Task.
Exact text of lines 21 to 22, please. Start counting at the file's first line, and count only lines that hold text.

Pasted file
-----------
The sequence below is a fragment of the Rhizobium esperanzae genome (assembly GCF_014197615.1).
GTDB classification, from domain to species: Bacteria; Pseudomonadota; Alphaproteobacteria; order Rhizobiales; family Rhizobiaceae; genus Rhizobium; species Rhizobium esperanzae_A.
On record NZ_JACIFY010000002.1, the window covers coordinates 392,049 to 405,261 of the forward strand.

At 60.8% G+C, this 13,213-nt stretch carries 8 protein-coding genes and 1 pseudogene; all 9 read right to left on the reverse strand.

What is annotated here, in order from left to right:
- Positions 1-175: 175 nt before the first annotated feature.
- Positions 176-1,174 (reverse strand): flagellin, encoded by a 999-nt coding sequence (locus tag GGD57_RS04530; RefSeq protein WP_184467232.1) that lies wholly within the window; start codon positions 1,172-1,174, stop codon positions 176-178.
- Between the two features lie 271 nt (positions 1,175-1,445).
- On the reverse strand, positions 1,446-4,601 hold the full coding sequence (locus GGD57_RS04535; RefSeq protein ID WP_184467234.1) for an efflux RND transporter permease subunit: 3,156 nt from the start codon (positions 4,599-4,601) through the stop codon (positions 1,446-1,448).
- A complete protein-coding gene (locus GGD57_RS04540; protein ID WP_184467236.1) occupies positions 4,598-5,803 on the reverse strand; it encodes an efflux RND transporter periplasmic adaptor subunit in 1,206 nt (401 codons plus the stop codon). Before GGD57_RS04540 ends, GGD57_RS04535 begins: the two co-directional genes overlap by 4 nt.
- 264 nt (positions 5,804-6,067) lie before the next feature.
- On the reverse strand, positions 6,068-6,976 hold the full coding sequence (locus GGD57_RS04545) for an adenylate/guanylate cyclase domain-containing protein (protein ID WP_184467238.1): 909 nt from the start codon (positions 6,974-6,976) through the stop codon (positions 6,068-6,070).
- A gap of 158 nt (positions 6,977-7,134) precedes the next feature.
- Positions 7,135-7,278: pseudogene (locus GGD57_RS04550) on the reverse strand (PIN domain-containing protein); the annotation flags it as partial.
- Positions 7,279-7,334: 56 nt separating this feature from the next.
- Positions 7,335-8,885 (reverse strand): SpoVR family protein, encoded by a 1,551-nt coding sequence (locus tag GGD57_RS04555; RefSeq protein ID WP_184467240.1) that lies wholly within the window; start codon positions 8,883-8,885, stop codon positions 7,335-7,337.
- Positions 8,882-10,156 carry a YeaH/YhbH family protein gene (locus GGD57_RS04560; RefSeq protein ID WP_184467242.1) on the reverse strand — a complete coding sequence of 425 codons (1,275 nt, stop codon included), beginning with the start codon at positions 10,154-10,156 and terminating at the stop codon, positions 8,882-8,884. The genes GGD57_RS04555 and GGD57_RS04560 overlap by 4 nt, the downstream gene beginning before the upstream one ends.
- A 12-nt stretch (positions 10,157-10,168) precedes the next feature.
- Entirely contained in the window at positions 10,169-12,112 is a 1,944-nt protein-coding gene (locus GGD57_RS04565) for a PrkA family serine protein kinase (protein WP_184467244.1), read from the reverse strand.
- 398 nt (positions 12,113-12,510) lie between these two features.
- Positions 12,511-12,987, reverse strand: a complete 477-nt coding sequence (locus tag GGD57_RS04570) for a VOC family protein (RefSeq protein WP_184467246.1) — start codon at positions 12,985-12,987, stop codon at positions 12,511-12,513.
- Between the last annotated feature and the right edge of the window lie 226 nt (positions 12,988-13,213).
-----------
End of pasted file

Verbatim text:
- Positions 12,511-12,987, reverse strand: a complete 477-nt coding sequence (locus tag GGD57_RS04570) for a VOC family protein (RefSeq protein WP_184467246.1) — start codon at positions 12,985-12,987, stop codon at positions 12,511-12,513.
- Between the last annotated feature and the right edge of the window lie 226 nt (positions 12,988-13,213).